This week we’ve unleashed our Q&A on Ben Thomas, a man with over 25 years of experience in the underground storage tank industry. Ben got his start after the Exxon Valdez oil spill in Alaska in 1989, working as an intern when the industry was in its infancy. In the years since, Ben became one of the “founding fathers” of modern UST training, making great strides in helping new employees learn the ropes through in-person and online training. Ben was kind enough to answer a few questions about his UST online training courses. Take it away, Ben…
In 1986 I got a job inspecting tank removals in Vermont. Federal tank regulations were still a few years away so it was a very frontier-style of environmental protection. But I got some great field experience before I moved to Alaska to complete my college degree. Weirdly, it was the Exxon Valdez in 1989 that got me into a permanent tanks job; everyone in the Fairbanks office responded to the big spill and I stayed behind. As a college intern, I started working the fledgling UST program. I helped guide Alaska through the big 1998 upgrade deadline and decided to start my own business in Washington state in 2002.
I actually taught the country’s first state-approved UST operator training course in 2003 in Oregon, which was the first state to adopt UST training rules. While in Alaska, I organized some operator training classes, which ended up being the part of the job I liked better than enforcement or regulation writing. For some reason, I enjoy helping UST operators improve their operations and prevent leaks, so training seemed like a natural fit.
I don’t recall exactly, but I thought many of the online courses I found around 2007 were terrible; the disembodied, monotone voice droning on about environmental regulations – total snoozers! I wanted to create courses for trainees that were relevant, interesting, and maybe a little off-beat to keep everyone’s attention.
Anyone who does the travel-training circuit knows how exhausting it can be, going from city to city; plus try rounding up operators to talk tanks for 8 hours. The whole “brick and mortar” live classroom model is very inefficient. But the problem was that the UST industry hadn’t embraced online learning back then so there were some basic aversions to it that I had to overcome. The tools for creating content online were available, but there weren’t a lot of roadmaps for training experts to convert live PowerPoint to automated online presentations. I set out to do something different: make it affordable and high-impact.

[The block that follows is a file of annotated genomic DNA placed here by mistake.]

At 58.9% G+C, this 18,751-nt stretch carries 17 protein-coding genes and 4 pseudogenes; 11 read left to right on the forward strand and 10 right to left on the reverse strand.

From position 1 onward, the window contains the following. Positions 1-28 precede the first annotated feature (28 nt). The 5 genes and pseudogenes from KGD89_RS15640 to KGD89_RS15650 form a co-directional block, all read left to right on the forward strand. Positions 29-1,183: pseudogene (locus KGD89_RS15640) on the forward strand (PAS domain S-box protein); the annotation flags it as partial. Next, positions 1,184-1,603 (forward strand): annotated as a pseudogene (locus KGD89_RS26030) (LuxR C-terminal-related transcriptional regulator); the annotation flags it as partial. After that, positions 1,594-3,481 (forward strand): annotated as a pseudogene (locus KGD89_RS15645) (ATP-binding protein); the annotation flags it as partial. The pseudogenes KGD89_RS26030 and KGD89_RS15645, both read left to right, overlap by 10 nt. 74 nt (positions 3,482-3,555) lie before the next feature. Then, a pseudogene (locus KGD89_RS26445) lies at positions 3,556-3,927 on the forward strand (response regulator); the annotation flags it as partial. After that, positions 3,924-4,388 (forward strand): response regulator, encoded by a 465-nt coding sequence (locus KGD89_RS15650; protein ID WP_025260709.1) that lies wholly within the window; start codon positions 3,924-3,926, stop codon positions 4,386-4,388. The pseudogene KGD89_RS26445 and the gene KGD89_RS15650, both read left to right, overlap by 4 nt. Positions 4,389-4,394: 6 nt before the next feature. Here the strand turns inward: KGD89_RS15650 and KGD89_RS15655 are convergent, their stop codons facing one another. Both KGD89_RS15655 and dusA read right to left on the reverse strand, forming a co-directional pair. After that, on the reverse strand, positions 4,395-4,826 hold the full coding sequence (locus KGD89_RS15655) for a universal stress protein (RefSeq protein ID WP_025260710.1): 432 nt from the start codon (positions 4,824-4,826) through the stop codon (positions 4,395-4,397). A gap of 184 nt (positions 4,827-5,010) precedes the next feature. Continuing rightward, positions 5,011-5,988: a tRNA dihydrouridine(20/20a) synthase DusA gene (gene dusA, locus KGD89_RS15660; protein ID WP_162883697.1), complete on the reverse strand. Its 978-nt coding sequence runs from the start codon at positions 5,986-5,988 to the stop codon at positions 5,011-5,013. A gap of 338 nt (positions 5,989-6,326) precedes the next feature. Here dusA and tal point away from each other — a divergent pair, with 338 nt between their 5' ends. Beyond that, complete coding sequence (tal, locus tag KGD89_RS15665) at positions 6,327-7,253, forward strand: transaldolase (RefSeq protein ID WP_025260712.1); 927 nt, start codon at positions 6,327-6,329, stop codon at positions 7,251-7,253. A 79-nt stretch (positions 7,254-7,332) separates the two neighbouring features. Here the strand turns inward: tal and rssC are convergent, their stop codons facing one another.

The feedback has been strong so far, and I hope to keep it that way. We try to incorporate suggestions and always work to make the best UST courses out there. Once people understand the convenience of online training, it’s an easy sell, but most importantly, the user experience has to be top-notch in order for the content to stick.
Obviously, the best scenario is training at a real live UST site where you can open up lids and explain things. Next best is the classroom but it’s very hard to get people to commit to a full day of sitting. If money were no object I’d promote live training for basics, and do custom or refresher online content afterwards. Plus, online is cheaper. Based on feedback I’ve received, many of our customers feel online is nearly as good as in-person.
Absolutely. We’re moving into more state markets plus we have a few surprises up our sleeves. Stay tuned for details.
Slowly but surely, online training is gaining traction. Pros include convenience, consistency, and accessibility. Cons can include not being site specific enough and not having a live person to talk to afterwards. We’ve tackled both of those obstacles with our customers, who we encourage to call and visit with us. Vendors who don’t offer an excellent user interface will keep the impression of online negativity going until inspectors require vendors to do more than just read a bunch of tank regulations. Our goal isn’t simply to certify someone. We want folks to change how they manage their tank systems. Like they say, good training pays, bad training costs.
If you’re interested to know more about Ben Thomas and his Underground Storage Tank’s courses, please be sure to visit and check out his webshop.
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